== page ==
Read the bill
It is clear that it will be up to each religious body to decide freely whether to conduct same-sex marriages, and the committee does not suggest otherwise. Where a religious body does not opt in, none of its ministers will be legally entitled to conduct same-sex marriages.
Where a religious body opts in and allows its ministers to decide for themselves whether to perform same-sex marriages, then, contrary to your article, individual ministers will be entirely free to refuse to do so, with no possibility of that being overturned in the courts.
In the unlikely case that a religious body decides to opt in and decides that it wants all its ministers to conduct same-sex marriages regardless of their own views, then if some ministers refused to do so, that would be an internal matter for the religious body and its members to resolve.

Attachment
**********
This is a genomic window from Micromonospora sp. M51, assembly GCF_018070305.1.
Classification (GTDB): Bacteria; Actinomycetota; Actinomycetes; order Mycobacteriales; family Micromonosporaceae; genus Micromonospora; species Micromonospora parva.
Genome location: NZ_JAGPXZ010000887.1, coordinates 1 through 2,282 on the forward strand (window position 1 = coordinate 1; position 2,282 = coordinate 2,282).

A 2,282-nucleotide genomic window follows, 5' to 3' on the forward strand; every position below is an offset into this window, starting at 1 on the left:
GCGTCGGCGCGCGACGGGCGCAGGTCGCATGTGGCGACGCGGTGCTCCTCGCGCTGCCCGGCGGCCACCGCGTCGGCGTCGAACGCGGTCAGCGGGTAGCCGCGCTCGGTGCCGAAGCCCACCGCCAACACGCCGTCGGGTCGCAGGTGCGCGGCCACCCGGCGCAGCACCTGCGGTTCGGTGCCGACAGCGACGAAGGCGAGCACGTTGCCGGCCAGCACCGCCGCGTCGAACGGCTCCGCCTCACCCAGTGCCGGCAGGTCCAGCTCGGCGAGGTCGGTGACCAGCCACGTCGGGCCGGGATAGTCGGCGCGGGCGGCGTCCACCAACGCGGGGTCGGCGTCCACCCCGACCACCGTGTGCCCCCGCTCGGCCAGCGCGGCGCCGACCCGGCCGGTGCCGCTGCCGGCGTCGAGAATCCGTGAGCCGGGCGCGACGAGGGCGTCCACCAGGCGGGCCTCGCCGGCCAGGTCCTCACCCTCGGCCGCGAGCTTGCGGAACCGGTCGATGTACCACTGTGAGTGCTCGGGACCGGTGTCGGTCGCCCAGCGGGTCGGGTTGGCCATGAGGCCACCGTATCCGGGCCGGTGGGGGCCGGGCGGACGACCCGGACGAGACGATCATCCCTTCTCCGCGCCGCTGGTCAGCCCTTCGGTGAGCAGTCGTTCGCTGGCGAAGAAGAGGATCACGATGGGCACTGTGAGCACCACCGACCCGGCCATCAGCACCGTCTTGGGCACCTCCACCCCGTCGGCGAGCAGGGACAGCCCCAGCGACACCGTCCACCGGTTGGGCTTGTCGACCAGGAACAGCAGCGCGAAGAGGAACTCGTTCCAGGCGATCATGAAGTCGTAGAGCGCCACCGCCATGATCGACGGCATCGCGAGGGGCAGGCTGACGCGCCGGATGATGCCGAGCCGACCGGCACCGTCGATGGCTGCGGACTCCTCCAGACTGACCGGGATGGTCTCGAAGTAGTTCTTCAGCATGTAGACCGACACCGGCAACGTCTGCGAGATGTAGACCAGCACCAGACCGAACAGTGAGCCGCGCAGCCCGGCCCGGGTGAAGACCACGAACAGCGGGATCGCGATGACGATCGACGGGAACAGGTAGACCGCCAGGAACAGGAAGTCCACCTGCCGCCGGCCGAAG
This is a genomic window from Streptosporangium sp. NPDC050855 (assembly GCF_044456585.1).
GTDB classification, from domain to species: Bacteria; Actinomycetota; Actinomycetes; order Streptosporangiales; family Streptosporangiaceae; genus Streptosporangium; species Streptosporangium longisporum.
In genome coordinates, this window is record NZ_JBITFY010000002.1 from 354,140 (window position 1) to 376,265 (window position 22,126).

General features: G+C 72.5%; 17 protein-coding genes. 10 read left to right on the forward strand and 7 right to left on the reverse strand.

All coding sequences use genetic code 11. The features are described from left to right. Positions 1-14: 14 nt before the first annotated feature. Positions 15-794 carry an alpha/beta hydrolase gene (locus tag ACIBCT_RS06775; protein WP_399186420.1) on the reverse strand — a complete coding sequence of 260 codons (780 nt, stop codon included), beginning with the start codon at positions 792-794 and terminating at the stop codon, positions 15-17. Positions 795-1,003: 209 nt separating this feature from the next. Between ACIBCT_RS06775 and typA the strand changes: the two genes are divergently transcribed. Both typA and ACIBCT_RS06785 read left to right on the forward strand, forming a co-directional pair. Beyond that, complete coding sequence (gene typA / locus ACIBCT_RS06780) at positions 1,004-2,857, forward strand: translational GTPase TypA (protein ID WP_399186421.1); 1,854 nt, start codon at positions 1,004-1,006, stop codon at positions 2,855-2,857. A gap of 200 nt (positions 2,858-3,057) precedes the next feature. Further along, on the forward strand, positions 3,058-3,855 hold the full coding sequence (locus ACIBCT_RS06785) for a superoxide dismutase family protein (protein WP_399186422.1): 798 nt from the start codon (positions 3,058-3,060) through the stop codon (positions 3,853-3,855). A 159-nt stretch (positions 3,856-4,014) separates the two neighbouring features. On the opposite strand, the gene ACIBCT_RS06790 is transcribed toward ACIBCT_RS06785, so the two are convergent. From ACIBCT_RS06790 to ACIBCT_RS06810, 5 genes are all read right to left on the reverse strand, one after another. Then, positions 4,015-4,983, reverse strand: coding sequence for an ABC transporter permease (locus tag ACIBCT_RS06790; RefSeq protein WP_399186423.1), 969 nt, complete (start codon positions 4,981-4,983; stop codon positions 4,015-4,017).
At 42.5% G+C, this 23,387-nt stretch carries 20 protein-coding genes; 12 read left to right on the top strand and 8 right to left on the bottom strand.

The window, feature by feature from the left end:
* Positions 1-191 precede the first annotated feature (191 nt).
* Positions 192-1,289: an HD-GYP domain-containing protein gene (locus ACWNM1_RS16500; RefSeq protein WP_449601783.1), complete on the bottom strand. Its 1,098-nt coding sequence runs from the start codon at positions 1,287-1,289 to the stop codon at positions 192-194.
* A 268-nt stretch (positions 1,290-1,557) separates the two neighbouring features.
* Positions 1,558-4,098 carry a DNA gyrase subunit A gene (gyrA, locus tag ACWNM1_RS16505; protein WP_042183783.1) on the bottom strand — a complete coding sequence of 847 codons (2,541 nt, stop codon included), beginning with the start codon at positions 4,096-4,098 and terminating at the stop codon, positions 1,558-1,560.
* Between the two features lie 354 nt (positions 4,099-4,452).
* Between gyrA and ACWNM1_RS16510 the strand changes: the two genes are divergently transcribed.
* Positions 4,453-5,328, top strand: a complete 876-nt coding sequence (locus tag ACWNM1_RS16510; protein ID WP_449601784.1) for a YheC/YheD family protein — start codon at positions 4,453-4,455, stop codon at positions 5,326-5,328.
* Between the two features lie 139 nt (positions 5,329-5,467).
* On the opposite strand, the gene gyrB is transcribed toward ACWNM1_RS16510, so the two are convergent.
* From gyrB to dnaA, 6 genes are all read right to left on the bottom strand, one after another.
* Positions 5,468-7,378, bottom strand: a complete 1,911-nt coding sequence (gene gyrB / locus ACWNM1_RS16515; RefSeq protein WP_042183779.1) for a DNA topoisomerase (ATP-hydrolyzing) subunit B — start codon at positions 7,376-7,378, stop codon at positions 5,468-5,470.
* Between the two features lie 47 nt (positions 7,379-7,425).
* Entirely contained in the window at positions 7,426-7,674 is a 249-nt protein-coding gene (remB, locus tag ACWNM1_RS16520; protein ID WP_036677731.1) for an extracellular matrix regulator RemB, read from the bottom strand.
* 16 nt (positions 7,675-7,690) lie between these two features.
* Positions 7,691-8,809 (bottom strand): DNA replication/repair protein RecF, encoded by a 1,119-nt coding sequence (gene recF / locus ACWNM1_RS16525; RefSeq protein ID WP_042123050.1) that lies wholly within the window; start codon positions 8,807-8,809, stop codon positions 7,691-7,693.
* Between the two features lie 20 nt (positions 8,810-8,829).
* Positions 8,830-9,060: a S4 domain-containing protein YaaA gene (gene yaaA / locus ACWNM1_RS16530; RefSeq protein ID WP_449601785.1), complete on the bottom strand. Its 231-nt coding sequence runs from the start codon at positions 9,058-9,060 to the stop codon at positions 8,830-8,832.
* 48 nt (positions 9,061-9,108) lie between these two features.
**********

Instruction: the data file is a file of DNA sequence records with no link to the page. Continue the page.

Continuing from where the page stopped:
It would still not be possible for a member of the public to use the courts to force any minister to conduct such marriages.
The committee’s report fairly and comprehensively presents the evidence that the committee heard.
It makes recommendations for some small changes to the bill, but does not suggest that any changes are needed to the protections for religious bodies and celebrants.
Those protections are already there in the bill and the accompanying Equality Act amendments, and are robust.